a.k.a. texting, text message, person-to-person messaging, p2p messaging, SMS, shorthand, logograms, logographs, pictograms, pictographs

The act of typing and sending a brief, electronic message (less than 160 characters) via a wireless network to another person so that they can view the short message on any number of mobile or handheld devices, such as a Blackberry, a cell phone, a PDA, a handy, or a pager.

As more and more people send text messages to each other (especially in Europe and parts of Asia where it is appropriately referred to as SMS), they are increasingly using acronyms, chat acronyms, shorthand, and smileys since the screens on mobile devices keep getting smaller and smaller -- see: microbrowser and microblogging.

Let's get even more specific! The most noticeable feature of text orthography (a method of specifying the correct way of using a writing system to write a language) is the use of single letters, numerals, and typographic symbols to represent words, parts of words or even noises. For example:

b = be
2 = to
@ = at
x = kiss

When graphic units are used in this way, they are technically known as logograms or logographs (or in the case of some languages, characters). Logograms in texting may be used alone, or in combination:

b4 = before
@oms = atoms
2day = today
xxx = kisses
zzz = sleeping

Pictograms or pictographs, on the other hand, refer to visual shapes or pictures that represent objects or concepts. For example, emoticons and straight-on smileys are pictograms, and are also known as ASCII art. For example:

:-) = smile
;-) = wink
:-@ = screaming
(*o*) = surprised
(^_^) = cute

Some texters use a combination of English and their language, for example, here are some German phrases:
b4 = before (bevor)
4u = for you (fur dich)
4e = for ever (fur immer)
brb = be right back (bin gleich wieder da)
j4f = just for fun (nur zum spass)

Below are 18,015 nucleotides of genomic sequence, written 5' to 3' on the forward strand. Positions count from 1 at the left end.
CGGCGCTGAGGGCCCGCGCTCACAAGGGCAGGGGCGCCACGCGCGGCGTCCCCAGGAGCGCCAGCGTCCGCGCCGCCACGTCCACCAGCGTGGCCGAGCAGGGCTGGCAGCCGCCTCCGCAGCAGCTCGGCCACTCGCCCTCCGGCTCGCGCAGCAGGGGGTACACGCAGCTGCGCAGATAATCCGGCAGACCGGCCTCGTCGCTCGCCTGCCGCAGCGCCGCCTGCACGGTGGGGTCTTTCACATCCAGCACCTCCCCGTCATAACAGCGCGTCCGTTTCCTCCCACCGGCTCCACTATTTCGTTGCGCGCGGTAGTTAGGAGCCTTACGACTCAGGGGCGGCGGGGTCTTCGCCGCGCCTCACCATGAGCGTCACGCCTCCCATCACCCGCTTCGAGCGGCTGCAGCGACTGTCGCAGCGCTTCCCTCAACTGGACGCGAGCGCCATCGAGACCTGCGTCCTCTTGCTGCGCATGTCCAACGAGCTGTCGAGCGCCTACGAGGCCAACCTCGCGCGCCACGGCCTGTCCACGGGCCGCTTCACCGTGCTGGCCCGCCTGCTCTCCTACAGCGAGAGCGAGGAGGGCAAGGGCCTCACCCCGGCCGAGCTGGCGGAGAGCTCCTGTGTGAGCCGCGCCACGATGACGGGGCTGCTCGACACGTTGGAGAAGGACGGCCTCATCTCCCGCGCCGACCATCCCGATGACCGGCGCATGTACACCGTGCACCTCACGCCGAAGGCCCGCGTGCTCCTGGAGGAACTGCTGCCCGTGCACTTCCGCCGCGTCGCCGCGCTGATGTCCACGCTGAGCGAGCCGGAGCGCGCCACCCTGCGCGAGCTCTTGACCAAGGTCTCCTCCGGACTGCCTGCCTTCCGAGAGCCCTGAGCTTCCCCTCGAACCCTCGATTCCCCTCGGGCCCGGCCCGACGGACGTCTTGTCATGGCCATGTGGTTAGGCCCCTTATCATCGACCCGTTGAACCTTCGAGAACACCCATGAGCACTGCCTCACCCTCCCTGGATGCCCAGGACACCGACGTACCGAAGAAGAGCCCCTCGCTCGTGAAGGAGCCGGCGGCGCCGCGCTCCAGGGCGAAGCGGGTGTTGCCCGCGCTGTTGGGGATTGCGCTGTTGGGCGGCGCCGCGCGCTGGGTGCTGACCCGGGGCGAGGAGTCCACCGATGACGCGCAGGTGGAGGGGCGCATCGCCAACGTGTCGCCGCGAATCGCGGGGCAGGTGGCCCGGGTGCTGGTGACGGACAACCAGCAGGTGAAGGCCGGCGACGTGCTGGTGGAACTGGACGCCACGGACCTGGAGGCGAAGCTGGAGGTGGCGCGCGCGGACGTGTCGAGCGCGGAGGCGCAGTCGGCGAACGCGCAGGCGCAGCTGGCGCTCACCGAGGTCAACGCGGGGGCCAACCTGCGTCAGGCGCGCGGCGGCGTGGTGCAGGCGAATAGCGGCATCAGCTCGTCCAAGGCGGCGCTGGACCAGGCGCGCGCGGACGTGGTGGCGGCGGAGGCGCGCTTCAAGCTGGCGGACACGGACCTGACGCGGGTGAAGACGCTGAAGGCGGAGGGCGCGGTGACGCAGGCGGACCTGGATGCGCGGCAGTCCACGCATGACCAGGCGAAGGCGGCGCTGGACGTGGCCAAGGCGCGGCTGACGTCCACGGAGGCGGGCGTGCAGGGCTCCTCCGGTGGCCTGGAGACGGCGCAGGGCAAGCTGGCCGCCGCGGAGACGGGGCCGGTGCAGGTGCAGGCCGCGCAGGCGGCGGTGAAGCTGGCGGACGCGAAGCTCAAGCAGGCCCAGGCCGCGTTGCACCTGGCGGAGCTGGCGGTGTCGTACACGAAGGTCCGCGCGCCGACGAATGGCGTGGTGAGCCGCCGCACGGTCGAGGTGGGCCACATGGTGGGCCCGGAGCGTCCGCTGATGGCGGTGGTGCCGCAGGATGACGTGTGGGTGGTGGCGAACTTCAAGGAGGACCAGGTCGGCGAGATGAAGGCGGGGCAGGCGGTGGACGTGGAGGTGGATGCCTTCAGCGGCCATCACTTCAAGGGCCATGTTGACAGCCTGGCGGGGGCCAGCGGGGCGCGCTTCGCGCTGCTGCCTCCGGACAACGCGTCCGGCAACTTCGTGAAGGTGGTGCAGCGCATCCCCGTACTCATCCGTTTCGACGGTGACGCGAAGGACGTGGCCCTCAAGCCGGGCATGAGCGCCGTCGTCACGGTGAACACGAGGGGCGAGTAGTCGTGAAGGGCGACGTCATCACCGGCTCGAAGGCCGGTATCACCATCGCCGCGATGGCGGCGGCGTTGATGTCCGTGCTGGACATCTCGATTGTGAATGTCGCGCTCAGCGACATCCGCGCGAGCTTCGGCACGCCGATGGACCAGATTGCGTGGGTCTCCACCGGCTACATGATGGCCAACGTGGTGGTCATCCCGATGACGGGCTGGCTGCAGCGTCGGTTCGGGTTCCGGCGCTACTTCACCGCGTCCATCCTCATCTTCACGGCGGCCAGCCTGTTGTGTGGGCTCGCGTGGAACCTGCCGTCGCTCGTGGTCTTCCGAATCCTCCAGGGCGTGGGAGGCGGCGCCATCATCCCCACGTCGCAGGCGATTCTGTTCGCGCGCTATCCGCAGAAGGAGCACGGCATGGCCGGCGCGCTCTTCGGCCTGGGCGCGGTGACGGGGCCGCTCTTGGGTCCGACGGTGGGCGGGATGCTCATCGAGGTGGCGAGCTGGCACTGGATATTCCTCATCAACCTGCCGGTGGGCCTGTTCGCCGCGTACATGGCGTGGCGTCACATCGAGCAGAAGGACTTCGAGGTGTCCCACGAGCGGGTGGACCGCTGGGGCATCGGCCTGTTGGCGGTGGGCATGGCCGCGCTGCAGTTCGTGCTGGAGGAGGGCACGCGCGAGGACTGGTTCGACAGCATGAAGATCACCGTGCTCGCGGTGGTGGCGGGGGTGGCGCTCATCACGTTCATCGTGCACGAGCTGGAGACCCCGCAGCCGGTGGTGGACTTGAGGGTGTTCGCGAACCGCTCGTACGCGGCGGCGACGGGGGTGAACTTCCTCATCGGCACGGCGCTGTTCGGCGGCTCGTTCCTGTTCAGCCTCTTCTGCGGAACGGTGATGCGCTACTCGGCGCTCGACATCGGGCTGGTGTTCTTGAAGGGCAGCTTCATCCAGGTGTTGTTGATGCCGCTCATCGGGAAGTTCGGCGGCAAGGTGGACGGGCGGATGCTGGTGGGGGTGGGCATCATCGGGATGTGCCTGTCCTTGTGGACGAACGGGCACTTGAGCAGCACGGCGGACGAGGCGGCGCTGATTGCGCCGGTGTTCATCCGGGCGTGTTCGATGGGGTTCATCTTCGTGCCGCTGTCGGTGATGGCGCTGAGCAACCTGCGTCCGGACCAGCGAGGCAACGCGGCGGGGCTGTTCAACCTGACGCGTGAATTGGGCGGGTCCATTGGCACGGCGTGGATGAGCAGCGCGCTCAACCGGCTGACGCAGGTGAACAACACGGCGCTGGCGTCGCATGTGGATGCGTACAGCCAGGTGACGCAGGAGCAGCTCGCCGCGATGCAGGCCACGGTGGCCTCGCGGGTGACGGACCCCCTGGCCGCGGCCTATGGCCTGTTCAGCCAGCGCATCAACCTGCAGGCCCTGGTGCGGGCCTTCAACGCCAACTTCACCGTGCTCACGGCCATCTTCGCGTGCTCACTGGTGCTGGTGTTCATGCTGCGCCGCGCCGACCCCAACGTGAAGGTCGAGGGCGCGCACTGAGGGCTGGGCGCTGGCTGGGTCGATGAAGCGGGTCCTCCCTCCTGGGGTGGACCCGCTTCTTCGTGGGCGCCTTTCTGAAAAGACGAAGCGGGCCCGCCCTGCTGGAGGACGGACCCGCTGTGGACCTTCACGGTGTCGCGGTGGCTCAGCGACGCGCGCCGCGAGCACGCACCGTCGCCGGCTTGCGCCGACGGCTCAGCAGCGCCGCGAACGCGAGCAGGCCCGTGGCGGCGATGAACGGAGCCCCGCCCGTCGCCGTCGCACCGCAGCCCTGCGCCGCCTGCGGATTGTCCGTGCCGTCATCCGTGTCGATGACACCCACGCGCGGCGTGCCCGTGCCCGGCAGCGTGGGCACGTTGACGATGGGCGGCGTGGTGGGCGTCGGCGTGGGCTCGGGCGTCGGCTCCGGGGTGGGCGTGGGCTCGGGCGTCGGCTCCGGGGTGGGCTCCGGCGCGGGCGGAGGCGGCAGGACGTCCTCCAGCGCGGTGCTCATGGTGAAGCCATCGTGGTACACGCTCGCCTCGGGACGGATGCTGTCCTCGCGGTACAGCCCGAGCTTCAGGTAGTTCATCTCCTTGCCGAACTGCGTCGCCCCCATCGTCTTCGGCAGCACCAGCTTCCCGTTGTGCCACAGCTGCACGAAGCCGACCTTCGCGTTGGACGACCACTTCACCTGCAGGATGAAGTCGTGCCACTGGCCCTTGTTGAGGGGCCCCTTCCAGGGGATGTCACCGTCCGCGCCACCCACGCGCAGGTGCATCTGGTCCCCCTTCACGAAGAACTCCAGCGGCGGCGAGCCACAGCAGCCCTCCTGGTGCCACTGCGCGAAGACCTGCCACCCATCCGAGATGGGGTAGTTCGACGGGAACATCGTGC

mx = Merry Christmas (Frohe Weihnachten)

Texting 101:

  • Don't worry about upper and lowercase letters
  • Eliminate punctuation if you want to
  • Eliminate vowels, such as pls for please
  • Replace words with number, as in cul8r
  • Use sounds and letters to represent words, like u for you
  • Use common abbreviations for common words, like thx for thanks
  • Add some text message lingo and smileys!

Historical perspective: In July 2005, in the U.S. there were 81.7 million text message users over 13 years old, while April 2008 saw that figure increase 37.5% to 112 million. These users sent 48 billion messages monthly and 363 billion annually, an increase of 448% since 2005. In 2009, according to TNS Global, 74% of the world’s digital messages were sent through a mobile device in January 2009, a 15% increase over the previous year.

As of September 2018, American teenagers now say they prefer texting to talking to friends in person, according to research from Common Sense Media. In a survey, 35 percent chose texting as their favorite form of interaction—versus just 32 percent for in-person conversations. The majority of those surveyed also acknowledge that apps regularly wake them up at night and distract them from homework.

For the largest list of chat acronyms and text messaging shorthand, click on "more info" below!  SEE ALSO: the NetLingo definitions of shorthand and leetspeak have additional lowercase examples.

See also : sexting  shorthand  leetspeak  
NetLingo Classification: Net Technology

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